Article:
Processus ponctuels déterminantaux en traitement d'image.
Dans ce travail, effectué en collaboration avec Bruno Galerne (Université d'Orléans) et Claire Launay (Albert Einstein College of Medicine, New-York), nous nous intéressons à l'utiisation des processus ponctuels déterminantaux (DPP) pour deux tâches en traitement d'image : d'une part la synthèse de texture par modèle de type spot-noise où les points sont alors les pixels de l'image, et d'autre part le sous-échantillonnage de l'ensemble des patchs d'une image. Dans ces deux cas, nous examinerons le rôle important joué par le noyau du DPP utilisé.
From optimal to random vector quantization of distribution in high dimension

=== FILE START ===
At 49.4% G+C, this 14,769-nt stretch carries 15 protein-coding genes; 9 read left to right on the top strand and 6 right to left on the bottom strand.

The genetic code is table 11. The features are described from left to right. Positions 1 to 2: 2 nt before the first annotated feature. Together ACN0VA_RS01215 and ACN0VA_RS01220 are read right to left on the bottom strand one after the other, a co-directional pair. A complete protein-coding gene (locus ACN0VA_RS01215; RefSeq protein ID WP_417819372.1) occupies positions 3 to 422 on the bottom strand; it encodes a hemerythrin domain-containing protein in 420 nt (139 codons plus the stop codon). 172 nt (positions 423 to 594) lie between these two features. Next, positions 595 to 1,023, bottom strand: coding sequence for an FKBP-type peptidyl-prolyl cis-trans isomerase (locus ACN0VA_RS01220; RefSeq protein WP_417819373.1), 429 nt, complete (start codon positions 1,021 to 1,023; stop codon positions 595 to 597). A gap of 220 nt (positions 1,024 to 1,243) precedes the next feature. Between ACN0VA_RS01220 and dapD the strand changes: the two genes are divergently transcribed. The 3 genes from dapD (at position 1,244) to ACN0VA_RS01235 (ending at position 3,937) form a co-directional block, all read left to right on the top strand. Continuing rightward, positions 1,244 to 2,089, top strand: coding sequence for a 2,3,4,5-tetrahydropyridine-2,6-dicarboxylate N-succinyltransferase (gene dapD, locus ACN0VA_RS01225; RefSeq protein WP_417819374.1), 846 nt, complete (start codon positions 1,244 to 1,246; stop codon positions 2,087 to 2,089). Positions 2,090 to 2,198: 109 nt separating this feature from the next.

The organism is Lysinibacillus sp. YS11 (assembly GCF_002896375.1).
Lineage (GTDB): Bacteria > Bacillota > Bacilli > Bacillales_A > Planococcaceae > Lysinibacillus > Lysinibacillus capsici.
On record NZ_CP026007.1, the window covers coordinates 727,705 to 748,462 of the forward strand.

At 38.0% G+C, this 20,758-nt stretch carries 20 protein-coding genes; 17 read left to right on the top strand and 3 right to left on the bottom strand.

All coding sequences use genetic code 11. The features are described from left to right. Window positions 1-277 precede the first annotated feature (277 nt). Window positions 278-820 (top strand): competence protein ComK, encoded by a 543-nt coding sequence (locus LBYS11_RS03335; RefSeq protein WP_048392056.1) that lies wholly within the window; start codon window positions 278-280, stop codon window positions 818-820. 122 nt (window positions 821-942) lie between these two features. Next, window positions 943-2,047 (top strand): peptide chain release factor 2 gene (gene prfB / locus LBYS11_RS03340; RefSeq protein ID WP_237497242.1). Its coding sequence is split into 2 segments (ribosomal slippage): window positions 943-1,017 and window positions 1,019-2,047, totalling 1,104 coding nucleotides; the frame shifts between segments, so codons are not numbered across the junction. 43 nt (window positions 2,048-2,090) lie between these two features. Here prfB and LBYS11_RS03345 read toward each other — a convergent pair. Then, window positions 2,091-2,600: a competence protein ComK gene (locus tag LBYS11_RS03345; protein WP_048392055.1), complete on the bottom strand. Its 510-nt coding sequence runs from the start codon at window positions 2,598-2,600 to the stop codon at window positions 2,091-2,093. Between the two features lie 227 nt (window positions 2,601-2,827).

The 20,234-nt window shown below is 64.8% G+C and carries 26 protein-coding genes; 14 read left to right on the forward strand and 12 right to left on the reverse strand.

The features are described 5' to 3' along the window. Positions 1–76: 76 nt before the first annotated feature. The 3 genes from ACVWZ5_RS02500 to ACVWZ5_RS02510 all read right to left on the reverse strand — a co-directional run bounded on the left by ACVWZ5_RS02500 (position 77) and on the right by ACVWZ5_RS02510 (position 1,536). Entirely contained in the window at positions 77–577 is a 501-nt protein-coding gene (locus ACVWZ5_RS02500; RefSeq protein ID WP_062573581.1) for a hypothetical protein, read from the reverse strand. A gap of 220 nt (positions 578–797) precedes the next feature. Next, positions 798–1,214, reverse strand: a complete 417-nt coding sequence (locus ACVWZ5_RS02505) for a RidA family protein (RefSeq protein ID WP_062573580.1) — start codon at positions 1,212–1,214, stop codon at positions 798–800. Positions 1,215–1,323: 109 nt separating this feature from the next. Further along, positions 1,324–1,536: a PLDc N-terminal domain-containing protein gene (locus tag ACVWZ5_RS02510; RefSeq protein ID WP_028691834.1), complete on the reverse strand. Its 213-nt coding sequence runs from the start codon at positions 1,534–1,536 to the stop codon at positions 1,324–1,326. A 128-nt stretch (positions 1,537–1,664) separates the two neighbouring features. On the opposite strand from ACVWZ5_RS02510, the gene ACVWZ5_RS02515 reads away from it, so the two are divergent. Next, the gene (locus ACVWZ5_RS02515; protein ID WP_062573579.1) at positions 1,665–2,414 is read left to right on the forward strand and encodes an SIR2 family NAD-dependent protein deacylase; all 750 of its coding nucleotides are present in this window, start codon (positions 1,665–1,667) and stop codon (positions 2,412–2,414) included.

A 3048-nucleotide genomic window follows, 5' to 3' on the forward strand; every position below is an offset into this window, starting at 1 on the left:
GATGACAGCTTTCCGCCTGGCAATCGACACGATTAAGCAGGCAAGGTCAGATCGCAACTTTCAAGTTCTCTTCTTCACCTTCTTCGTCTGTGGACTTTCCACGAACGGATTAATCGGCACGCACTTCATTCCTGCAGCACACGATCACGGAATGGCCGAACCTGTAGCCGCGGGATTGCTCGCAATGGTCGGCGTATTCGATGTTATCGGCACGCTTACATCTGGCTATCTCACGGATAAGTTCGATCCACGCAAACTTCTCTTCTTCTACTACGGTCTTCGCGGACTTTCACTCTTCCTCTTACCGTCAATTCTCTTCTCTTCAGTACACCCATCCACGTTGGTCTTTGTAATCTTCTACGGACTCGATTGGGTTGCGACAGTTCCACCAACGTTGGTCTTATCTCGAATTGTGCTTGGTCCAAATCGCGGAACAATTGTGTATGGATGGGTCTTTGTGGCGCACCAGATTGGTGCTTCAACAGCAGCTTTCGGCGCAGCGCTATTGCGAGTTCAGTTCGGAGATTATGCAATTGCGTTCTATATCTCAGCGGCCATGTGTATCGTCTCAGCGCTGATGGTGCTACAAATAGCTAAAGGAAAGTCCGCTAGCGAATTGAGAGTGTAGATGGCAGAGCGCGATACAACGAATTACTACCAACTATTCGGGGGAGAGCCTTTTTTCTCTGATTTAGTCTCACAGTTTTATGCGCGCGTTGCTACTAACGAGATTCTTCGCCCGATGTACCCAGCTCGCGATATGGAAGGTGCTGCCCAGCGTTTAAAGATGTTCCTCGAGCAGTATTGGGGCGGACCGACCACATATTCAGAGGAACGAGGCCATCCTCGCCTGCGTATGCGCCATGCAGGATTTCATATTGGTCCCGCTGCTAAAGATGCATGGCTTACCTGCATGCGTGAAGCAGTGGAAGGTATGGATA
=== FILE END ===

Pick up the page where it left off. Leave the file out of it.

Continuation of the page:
Optimal vector quantization theory goes back to the 1950?s motivated by signal processing and transmission. It has strong connections and applications with unsupervised learning and classification (k-means and has been applied and developed more recently as a tool in numerical probability and optimal transport (Wasserstein distance). For all these purposes its main feature is that it produces an approximation or a compression of a probability distribution (typically an empirical measure in data-science). However when the dimension increases, the access to optimal quantizers of a given distribution $\mu$ becomes harder and harder whereas its « efficiency » is reduced by the curse of dimensionality. A natural idea to circumvent this problem is to produce the codewords of the quantizers as i.i.d samples of a distribution $\nu$ possibly different from $\mu$. We will investigate the properties of such random quantizers en terms of $L^p$-quantization rate in various ways including a sharp a.s. rate of quantization. We will also discuss the choice of the distribution $\nu$. Such results have found recently applications to federated learning.